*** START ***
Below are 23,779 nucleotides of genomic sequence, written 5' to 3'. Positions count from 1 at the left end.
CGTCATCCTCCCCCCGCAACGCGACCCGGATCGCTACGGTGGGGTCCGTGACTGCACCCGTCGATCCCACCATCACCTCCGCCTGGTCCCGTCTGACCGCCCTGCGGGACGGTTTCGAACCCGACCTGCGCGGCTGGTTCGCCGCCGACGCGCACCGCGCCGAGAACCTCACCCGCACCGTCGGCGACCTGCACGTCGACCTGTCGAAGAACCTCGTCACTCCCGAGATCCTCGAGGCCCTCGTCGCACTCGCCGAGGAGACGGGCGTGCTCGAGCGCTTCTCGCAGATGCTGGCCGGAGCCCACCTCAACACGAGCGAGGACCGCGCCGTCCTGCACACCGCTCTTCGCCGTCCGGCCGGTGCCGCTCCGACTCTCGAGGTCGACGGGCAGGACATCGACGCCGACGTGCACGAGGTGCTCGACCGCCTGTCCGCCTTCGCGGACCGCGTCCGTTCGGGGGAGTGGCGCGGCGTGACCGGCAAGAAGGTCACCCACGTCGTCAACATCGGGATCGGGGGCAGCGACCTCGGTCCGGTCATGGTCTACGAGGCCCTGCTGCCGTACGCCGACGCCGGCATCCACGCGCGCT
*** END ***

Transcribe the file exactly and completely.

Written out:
Below are 23,779 nucleotides of genomic sequence, written 5' to 3'. Positions count from 1 at the left end.
CGTCATCCTCCCCCCGCAACGCGACCCGGATCGCTACGGTGGGGTCCGTGACTGCACCCGTCGATCCCACCATCACCTCCGCCTGGTCCCGTCTGACCGCCCTGCGGGACGGTTTCGAACCCGACCTGCGCGGCTGGTTCGCCGCCGACGCGCACCGCGCCGAGAACCTCACCCGCACCGTCGGCGACCTGCACGTCGACCTGTCGAAGAACCTCGTCACTCCCGAGATCCTCGAGGCCCTCGTCGCACTCGCCGAGGAGACGGGCGTGCTCGAGCGCTTCTCGCAGATGCTGGCCGGAGCCCACCTCAACACGAGCGAGGACCGCGCCGTCCTGCACACCGCTCTTCGCCGTCCGGCCGGTGCCGCTCCGACTCTCGAGGTCGACGGGCAGGACATCGACGCCGACGTGCACGAGGTGCTCGACCGCCTGTCCGCCTTCGCGGACCGCGTCCGTTCGGGGGAGTGGCGCGGCGTGACCGGCAAGAAGGTCACCCACGTCGTCAACATCGGGATCGGGGGCAGCGACCTCGGTCCGGTCATGGTCTACGAGGCCCTGCTGCCGTACGCCGACGCCGGCATCCACGCGCGCT